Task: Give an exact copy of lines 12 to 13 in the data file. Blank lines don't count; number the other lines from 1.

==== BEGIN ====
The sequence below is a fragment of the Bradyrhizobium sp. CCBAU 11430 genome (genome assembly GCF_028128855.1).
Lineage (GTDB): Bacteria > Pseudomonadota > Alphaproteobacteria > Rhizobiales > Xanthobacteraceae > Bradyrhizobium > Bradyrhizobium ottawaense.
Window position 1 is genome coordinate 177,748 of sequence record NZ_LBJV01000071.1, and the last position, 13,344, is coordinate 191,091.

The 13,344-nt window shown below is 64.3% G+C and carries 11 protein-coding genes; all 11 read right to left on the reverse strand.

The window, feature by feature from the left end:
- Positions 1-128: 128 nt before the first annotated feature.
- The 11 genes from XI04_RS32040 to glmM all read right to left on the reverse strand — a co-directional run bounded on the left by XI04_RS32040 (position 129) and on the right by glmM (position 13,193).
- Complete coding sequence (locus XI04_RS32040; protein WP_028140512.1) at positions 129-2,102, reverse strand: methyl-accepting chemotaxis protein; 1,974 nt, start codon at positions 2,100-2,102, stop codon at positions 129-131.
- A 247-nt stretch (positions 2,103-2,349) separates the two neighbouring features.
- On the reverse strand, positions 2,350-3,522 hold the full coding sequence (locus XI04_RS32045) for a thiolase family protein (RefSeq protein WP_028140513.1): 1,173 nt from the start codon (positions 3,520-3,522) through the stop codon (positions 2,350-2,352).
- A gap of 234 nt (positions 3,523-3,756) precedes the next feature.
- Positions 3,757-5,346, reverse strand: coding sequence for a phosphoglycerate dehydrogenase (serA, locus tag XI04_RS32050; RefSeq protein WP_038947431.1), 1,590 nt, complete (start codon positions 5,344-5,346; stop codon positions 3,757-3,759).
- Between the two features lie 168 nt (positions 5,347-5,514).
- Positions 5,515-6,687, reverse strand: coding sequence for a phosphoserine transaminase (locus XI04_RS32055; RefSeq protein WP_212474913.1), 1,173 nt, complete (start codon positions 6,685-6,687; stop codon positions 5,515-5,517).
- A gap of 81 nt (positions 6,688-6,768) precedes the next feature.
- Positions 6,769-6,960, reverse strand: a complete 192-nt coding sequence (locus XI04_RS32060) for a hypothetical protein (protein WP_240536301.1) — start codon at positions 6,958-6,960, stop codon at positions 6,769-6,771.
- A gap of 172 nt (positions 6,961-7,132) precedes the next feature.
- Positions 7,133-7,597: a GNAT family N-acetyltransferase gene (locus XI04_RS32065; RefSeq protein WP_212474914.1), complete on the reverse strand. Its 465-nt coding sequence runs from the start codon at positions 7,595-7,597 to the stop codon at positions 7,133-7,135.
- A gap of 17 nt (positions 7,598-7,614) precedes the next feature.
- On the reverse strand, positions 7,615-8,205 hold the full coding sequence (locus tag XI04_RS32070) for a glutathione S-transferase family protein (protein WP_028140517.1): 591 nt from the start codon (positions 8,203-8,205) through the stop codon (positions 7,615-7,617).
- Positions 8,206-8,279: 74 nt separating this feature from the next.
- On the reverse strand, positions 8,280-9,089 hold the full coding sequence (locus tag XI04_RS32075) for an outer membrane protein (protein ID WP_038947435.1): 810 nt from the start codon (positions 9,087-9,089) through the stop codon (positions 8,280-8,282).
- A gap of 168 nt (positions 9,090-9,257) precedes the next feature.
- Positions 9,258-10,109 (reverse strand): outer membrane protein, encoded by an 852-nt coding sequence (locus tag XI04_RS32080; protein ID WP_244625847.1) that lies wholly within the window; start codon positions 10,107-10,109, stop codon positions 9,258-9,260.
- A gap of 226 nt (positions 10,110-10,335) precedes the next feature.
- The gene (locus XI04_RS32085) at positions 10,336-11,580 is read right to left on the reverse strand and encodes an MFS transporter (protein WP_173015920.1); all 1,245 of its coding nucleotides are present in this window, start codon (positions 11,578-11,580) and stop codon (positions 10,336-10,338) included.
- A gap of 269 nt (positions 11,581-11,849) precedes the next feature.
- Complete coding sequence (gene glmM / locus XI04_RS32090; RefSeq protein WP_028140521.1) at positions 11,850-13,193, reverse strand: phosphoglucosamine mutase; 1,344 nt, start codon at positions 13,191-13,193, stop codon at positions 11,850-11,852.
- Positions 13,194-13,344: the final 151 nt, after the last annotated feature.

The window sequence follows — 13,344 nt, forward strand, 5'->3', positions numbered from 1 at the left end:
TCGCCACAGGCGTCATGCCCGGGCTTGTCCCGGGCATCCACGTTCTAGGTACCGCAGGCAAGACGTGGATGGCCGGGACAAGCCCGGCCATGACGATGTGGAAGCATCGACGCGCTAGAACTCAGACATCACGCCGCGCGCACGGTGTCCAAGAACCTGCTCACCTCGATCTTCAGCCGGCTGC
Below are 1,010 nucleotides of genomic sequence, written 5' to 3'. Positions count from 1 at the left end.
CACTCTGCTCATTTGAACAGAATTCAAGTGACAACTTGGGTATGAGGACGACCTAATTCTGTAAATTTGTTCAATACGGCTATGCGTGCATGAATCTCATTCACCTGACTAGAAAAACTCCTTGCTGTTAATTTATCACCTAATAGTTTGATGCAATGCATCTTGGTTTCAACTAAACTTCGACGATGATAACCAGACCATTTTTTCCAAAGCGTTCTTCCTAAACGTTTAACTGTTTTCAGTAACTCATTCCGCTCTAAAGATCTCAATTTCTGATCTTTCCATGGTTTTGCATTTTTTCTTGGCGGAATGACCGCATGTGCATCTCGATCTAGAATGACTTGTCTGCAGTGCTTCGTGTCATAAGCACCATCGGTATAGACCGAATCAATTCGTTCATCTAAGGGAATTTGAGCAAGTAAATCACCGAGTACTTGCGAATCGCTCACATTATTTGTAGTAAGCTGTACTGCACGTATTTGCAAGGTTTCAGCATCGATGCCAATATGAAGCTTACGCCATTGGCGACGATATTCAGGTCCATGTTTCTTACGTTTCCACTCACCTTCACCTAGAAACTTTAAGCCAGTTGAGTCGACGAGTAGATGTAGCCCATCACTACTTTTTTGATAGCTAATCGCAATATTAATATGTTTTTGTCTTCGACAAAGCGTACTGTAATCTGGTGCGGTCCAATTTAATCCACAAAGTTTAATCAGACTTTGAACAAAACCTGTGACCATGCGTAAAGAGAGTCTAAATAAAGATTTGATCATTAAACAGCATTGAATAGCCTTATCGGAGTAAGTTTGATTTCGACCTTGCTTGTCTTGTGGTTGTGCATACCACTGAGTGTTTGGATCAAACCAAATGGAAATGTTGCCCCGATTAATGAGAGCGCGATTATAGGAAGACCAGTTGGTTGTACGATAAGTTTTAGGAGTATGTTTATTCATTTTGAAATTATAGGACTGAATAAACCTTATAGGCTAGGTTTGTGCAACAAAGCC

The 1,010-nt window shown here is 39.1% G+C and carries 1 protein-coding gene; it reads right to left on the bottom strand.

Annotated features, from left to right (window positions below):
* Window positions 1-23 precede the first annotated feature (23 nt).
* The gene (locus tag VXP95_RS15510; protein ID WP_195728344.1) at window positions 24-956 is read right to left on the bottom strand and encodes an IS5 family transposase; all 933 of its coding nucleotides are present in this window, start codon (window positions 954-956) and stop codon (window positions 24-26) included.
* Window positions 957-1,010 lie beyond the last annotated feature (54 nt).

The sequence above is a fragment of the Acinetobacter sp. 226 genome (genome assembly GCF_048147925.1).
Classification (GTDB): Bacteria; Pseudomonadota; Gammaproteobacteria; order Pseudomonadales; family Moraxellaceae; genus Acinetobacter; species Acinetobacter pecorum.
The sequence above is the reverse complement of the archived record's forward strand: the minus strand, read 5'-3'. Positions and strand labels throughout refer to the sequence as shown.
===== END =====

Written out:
- Positions 3,757-5,346, reverse strand: coding sequence for a phosphoglycerate dehydrogenase (serA, locus tag XI04_RS32050; RefSeq protein WP_038947431.1), 1,590 nt, complete (start codon positions 5,344-5,346; stop codon positions 3,757-3,759).
- Between the two features lie 168 nt (positions 5,347-5,514).